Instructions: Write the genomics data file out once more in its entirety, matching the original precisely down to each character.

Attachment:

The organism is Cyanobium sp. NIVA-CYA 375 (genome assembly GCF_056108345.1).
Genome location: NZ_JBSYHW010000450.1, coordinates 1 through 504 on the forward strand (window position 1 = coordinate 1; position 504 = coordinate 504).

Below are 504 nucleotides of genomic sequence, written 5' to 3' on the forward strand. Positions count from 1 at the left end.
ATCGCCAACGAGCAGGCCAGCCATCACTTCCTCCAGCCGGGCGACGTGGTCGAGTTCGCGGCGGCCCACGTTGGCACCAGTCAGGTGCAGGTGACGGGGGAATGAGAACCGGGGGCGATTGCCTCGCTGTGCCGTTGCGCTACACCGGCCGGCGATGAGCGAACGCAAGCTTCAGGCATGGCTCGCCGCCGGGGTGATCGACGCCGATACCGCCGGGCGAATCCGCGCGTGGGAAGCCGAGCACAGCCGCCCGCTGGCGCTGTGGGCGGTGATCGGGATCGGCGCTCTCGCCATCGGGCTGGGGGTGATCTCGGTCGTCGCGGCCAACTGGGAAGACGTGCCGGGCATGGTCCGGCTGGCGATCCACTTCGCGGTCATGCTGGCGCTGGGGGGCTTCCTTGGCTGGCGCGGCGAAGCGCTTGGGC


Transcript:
The organism is Cyanobium sp. NIVA-CYA 375 (genome assembly GCF_056108345.1).
Genome location: NZ_JBSYHW010000450.1, coordinates 1 through 504 on the forward strand (window position 1 = coordinate 1; position 504 = coordinate 504).

Below are 504 nucleotides of genomic sequence, written 5' to 3' on the forward strand. Positions count from 1 at the left end.
ATCGCCAACGAGCAGGCCAGCCATCACTTCCTCCAGCCGGGCGACGTGGTCGAGTTCGCGGCGGCCCACGTTGGCACCAGTCAGGTGCAGGTGACGGGGGAATGAGAACCGGGGGCGATTGCCTCGCTGTGCCGTTGCGCTACACCGGCCGGCGATGAGCGAACGCAAGCTTCAGGCATGGCTCGCCGCCGGGGTGATCGACGCCGATACCGCCGGGCGAATCCGCGCGTGGGAAGCCGAGCACAGCCGCCCGCTGGCGCTGTGGGCGGTGATCGGGATCGGCGCTCTCGCCATCGGGCTGGGGGTGATCTCGGTCGTCGCGGCCAACTGGGAAGACGTGCCGGGCATGGTCCGGCTGGCGATCCACTTCGCGGTCATGCTGGCGCTGGGGGGCTTCCTTGGCTGGCGCGGCGAAGCGCTTGGGC